Tall Target, The (1951)

Tall Target, The (1951)

“Anything could happen in Baltimore — it’s a nest of secessionists!”

On the precipice of the Civil War, a detective (Dick Powell) concerned about a rumored plot to assassinate President-Elect Abraham Lincoln encounters a variety of individuals traveling by train — including a Northern colonel (Adolphe Menjou); a mysterious man who has taken over his ticket and identity (Leif Erickson); a chatty abolitionist author (Florence Bates); a mother (Barbara Billingsley) and her young son (Brad Morrow); and a Confederate officer (Marshall Thompson) travelling with his sister Ginny (Paula Raymond) and Ginny’s personal slave, Rachel (Ruby Dee).

Genres, Themes, Actors, and Directors:

  • Adolphe Menjou Films
  • Anthony Mann Films
  • Assassination
  • Detectives and Private Eyes
  • Dick Powell Films
  • Historical Drama
  • Ruby Dee Films
  • Trains and Subways

Near the beginning of his career as an “A film” director, Anthony Mann helmed this noir-ish historical thriller bearing an uncanny narrative resemblance in many ways to The Narrow Margin (1952) (scroll to the bottom of DVD Savant’s review for more details). The title character himself — Abraham Lincoln (Leslie Kimmell) — doesn’t appear until the very last shot:

… and it’s no spoiler to say, of course, that he survived this initial attempt at taking his life — but the storyline remains surprisingly gripping until then, despite knowing this outcome. Mann (working with DP Paul Vogel) creates an impressively claustrophobic atmosphere on board the train, with shadowy figures literally lurking around every corner, and violence a possibility at all times.

We don’t quite understand at first who each of the characters is or what they stand for, but this suits the narrative perfectly: only gradually do we understand the complex web of deceit being carried out (thank goodness for Powell’s tenacity!).

A subplot involving a slave (Dee) is handled especially well, allowing her to give a surprisingly nuanced performance for such a minor role.

Meanwhile, smarmy Menjou is perfectly cast as a supportive colonel with more up his sleeve than he first reveals:

… and Bates is memorable as a blunt-speaking abolitionist who thinks nothing of asking Dee outright, with gleeful anticipation, “Tell me, my dear: how does it feel being beaten? They did beat you, of course?”

Perhaps most eerie of all is how powerfully the storyline here echoes our current polarized political landscape:

It’s easy enough to believe in a story of complex sedition like this given… Well, given recent events. Enough said.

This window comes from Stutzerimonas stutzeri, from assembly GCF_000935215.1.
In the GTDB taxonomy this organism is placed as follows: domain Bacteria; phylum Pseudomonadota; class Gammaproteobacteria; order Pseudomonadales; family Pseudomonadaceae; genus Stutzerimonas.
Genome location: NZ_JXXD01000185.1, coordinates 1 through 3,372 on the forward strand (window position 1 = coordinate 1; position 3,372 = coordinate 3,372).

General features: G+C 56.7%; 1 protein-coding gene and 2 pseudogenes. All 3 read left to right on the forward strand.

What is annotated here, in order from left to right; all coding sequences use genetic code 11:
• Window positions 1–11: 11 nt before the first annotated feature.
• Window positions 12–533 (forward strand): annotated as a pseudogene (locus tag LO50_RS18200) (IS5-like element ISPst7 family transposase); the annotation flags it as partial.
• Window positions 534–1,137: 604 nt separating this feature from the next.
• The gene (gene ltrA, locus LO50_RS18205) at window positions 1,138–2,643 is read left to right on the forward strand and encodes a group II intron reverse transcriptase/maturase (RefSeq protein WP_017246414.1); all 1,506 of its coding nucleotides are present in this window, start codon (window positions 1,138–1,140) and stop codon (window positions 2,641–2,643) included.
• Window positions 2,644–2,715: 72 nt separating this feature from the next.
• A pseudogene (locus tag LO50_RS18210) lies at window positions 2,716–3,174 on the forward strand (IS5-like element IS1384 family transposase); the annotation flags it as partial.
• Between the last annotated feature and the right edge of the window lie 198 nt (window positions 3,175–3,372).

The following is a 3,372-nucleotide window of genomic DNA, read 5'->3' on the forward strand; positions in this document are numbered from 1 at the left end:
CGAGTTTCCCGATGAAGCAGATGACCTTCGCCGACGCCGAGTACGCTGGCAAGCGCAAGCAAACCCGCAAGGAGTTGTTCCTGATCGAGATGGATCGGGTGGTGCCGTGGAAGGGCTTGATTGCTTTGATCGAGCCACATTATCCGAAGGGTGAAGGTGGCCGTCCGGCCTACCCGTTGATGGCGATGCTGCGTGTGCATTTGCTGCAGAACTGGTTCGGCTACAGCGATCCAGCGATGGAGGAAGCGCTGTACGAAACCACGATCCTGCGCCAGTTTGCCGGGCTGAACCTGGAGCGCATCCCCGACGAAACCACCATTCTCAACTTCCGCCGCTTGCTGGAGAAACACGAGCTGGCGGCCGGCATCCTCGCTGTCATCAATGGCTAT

Redeeming Qualities and Moments:

  • Paul Vogel’s cinematography

  • Ruby Dee as Rachel
  • Adolphe Menjou as Colonel Jeffers
  • Numerous tension filled moments

  • Fine historical sets

Must See?
Yes, as a powerful drama by a master director.


  • Good Show
  • Important Director


One thought on “Tall Target, The (1951)

  1. Agreed; must-see – simply as a great flick. As per my first-viewing 4/10/20 post in ‘The ’40s-’50s in Film’ (fb):

    “Somebody doesn’t want me to get to Baltimore.”

    ‘The Tall Target’ (1951): What a terrific flick! ~ and another one with a short running time (78 min.) used to maximum effect. In a 30-year career, Anthony Mann made over 40 films. After about his 10th film, he hit his commercial stride and, from then on overall, gave us a very rich and satisfying body of work – quite often in westerns. ‘TTT’ is something of a change-of-pace in that it is an historical thriller (but with the kind of noir overtones found in Mann’s ‘Raw Deal’ and ‘T-Men’). It’s based on the infamous ‘Baltimore Plot’ – you can look that up on Wikipedia to see how the film compares to the ‘real story’… ~ and I put that in quotes because apparently the exact truths of the story have never been verified. The plot was on Abraham Lincoln’s life – and it was a plan to kill him just before he was inaugurated. The film reveals the extent of the (ultimately foiled) plot as monstrous – but, although the film is considered fiction it is also said to adhere closely to what is believed to have happened.

    ‘TTT’ is one of those murder-related tales that takes place largely aboard a moving train. That always seems to add a certain ‘something extra’ to the impact of such a film – maybe that has to do with the tension of a train in motion, on top of that claustrophobic feeling that comes with characters confronting each other in confined spaces.

    The film stars Dick Powell in one of his best performances, supported by Adolphe Menjou, who doesn’t often impress me on-screen all that much… but here he does. The bottom line, though, is that this is Mann’s baby all the way; high-octane stuff. And it has a great last line.

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